NBC Execs Apparently Thought The Iconic Theme Song To ‘Seinfeld’ Was ‘Annoying’ And Almost Had It Killed

Seinfeld emerged in an era still beholden to TV theme songs with lyrics, often explaining the premise at hand. But fitting for a show that was famously about “nothing,” its own main theme had no lyrics — just some jazzy synths, some mouth snaps, and one helluva slap bass line. But it was almost too pure for this world. In a new Yahoo! Entertainment interview with composer Jonathan Wolff (as caught by The AV Club), coinciding with the recent, belated release of its soundtrack, we learn NBC almost shot it down.

Wolff says a typical theme song wouldn’t work with the show’s opening, which always found Jerry Seinfeld’s Jerry Seinfeld doing a new stand-up bit. He wanted something that wouldn’t be too distracting. So he came up with what he calls a “basic and sophomoric” bass line, and threw in “the human nature of my finger-snaps and lips and tongues doing stuff.” And thus an iconic theme song was born.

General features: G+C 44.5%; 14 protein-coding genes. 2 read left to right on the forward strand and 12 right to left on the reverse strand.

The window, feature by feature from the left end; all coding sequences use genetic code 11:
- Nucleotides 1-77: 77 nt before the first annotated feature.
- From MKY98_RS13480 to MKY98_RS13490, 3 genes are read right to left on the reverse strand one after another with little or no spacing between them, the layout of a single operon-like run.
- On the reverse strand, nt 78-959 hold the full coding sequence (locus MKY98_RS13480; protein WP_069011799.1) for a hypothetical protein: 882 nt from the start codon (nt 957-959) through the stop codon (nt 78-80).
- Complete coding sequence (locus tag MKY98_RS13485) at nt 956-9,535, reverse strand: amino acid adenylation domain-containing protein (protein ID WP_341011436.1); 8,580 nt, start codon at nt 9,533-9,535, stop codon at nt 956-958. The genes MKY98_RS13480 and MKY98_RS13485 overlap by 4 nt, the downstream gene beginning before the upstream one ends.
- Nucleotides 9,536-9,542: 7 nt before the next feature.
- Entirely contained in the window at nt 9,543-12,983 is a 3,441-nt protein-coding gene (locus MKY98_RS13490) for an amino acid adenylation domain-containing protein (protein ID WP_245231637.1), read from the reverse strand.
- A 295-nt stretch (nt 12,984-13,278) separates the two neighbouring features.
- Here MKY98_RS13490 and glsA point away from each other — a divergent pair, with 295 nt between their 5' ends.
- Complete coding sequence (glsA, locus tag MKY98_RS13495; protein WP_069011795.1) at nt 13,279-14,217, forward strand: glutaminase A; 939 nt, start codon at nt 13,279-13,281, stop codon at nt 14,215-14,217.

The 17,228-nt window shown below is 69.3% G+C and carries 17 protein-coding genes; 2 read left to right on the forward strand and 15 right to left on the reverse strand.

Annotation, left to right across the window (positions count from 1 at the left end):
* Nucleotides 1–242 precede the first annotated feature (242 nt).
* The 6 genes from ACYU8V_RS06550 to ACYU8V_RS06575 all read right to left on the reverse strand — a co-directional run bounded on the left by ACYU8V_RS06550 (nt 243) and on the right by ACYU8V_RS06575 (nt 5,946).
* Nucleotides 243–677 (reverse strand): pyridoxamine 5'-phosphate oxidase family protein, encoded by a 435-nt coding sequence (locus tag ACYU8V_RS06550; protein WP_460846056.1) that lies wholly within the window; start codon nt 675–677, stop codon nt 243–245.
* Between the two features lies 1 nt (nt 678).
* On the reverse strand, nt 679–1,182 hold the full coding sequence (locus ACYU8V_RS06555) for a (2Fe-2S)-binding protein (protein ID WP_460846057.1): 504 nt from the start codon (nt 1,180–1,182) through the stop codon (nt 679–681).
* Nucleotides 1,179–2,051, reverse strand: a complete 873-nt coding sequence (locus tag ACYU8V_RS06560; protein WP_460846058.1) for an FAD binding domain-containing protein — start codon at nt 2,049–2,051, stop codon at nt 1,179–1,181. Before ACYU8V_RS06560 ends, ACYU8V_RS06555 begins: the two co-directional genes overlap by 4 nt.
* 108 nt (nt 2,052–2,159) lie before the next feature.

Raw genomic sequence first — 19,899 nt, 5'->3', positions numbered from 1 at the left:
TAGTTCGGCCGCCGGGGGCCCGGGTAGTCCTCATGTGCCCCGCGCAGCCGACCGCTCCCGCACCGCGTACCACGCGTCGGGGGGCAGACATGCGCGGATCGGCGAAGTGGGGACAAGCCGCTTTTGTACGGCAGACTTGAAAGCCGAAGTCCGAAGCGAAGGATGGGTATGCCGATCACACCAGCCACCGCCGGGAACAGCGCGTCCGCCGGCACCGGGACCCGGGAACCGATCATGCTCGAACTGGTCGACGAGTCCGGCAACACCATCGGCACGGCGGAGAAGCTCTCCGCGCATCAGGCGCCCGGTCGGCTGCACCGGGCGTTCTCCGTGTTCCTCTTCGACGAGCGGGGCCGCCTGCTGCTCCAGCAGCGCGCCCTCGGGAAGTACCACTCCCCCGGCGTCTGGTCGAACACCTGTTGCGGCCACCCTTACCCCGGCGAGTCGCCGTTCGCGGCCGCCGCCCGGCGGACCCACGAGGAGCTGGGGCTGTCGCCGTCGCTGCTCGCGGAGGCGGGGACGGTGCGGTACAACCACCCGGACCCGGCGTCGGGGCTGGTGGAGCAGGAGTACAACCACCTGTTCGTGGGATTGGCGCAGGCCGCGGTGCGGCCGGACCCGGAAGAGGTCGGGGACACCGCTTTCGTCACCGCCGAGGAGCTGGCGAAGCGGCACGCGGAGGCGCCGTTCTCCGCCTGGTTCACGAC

Except that it was almost snuffed out at birth. NBC execs, Wolff recalls, thought it “sounded odd and weird.” Others found it “distracting,” and “annoying.” He argues that one reason was that the slap bass “had not yet enjoyed ‘celebrity status’ as a solo instrument” — this coming before Primus used it for another famous TV theme song, for South Park.

Who saved it? Larry David. Upon hearing that the suits found it bizarre, he sprung into action, fighting for its inclusion. As per Wolff, “Larry, he loves annoying! He lives for annoying! That’s his primary goal in life.”

And that’s why ‘90s Must-See TV got the funkiest theme song since Barney Miller.

(Via Yahoo! Entertainment and The AV Club)